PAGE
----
Practising care in teenage mother support groups

Kyla Ellis-Sloan

Research output: Contribution to journalArticlepeer-review


This article draws on two qualitative research projects with teenage parents and examines their use of support groups. It argues that group-based programmes such as the ones discussed here convey particular advantages in providing support for young parents which may not be possible in a one-to-one context. These include peer learning, the development of friendships as a form of social support and respite. The article argues, however, that for these potentials to be realised, an underpinning ethic of care is required. Using Joan Tronto’s four phases of care (caring about, caring for, caregiving and care receiving) and their concomitant elements (attentiveness, responsibility, competence and responsiveness) the practices of the group leaders in providing support are analysed. The article concludes by arguing that ‘writing in’ an ethic of care approach to policies designed to support teenage parents would be beneficial for service provision.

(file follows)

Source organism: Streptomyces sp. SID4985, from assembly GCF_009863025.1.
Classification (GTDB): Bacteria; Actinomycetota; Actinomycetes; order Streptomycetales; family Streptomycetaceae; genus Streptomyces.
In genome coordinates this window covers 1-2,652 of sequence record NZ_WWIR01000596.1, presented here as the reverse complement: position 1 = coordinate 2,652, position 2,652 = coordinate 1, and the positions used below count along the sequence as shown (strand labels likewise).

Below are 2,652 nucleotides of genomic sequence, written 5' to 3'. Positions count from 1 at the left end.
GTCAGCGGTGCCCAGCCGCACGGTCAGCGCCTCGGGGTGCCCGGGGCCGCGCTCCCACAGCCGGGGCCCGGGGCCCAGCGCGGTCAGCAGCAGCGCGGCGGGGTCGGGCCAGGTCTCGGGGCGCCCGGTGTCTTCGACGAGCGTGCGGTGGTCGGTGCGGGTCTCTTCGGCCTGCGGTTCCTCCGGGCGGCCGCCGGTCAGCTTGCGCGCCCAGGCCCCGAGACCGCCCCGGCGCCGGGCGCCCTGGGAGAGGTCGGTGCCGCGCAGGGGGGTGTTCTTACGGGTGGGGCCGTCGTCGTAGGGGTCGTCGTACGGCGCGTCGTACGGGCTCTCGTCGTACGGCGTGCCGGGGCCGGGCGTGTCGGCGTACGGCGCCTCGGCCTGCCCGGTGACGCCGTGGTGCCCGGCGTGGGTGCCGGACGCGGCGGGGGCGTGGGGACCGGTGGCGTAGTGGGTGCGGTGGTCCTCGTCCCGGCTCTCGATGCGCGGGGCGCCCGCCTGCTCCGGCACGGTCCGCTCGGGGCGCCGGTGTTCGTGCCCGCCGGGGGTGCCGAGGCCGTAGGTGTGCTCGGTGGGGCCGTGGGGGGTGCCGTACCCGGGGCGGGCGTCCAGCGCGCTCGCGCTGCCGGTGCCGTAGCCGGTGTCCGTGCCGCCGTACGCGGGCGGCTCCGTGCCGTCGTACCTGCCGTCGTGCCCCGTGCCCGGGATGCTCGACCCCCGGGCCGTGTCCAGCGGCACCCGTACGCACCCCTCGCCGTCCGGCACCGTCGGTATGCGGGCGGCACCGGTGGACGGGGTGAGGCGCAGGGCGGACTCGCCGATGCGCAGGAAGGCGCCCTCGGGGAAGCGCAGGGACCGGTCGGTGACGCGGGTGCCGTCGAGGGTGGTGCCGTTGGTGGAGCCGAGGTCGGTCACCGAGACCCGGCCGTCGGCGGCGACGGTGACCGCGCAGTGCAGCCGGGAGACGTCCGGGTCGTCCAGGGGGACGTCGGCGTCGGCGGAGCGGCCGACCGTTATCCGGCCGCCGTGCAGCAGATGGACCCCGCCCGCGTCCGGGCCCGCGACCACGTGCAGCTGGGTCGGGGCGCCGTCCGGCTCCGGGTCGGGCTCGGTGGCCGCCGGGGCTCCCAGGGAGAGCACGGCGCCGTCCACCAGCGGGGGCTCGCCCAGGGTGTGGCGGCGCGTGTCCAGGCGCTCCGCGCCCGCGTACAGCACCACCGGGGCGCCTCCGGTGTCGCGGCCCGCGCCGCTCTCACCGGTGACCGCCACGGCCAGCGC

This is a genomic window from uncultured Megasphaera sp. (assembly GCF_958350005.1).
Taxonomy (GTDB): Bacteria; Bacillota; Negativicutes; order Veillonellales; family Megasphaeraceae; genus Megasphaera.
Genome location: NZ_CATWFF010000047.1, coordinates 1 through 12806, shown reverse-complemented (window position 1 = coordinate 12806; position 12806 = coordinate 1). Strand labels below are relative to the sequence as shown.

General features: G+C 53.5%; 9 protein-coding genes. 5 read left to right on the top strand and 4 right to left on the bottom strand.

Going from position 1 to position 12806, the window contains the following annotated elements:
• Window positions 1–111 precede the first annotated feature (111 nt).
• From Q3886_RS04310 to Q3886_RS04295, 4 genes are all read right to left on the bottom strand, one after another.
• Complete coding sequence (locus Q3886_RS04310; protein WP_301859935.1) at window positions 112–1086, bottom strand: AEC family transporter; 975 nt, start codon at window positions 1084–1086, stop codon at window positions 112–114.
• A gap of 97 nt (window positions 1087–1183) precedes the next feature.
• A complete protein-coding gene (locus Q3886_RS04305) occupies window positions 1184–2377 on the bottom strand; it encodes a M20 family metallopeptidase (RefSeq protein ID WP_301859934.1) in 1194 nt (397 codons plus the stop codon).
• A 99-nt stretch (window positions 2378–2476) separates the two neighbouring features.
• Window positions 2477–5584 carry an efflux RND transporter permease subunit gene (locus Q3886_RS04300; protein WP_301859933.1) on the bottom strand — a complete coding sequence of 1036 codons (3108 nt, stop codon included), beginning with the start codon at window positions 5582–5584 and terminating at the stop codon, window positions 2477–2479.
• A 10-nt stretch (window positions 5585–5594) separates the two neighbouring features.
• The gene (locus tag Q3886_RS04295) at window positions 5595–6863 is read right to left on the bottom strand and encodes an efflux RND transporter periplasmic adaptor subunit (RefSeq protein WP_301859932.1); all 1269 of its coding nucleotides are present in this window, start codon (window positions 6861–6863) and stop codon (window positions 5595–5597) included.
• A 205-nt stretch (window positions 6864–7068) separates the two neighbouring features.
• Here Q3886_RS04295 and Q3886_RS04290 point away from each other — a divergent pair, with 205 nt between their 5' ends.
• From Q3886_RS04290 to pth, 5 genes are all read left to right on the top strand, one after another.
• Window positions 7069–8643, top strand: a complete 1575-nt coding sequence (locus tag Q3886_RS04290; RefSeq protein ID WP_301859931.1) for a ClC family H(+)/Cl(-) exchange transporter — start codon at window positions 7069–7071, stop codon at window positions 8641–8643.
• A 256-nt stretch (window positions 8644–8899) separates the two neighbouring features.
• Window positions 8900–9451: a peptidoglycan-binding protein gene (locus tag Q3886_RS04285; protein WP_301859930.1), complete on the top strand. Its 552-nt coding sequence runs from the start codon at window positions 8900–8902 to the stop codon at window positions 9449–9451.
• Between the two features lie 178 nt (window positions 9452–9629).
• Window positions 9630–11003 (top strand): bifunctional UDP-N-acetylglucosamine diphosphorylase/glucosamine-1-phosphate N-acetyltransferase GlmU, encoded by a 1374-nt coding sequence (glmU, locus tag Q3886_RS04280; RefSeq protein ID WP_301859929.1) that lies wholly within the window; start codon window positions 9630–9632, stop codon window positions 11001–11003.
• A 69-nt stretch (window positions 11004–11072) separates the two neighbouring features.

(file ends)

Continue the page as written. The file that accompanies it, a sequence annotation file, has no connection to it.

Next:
Original languageEnglish
Pages (from-to)1-21
Number of pages21
JournalCritical Social Policy
Issue number4
Publication statusPublished - 13 Aug 2015


  • Ethic of care
  • peer support
  • social support
  • teenage parenting


Dive into the research topics of 'Practising care in teenage mother support groups'. Together they form a unique fingerprint.

Cite this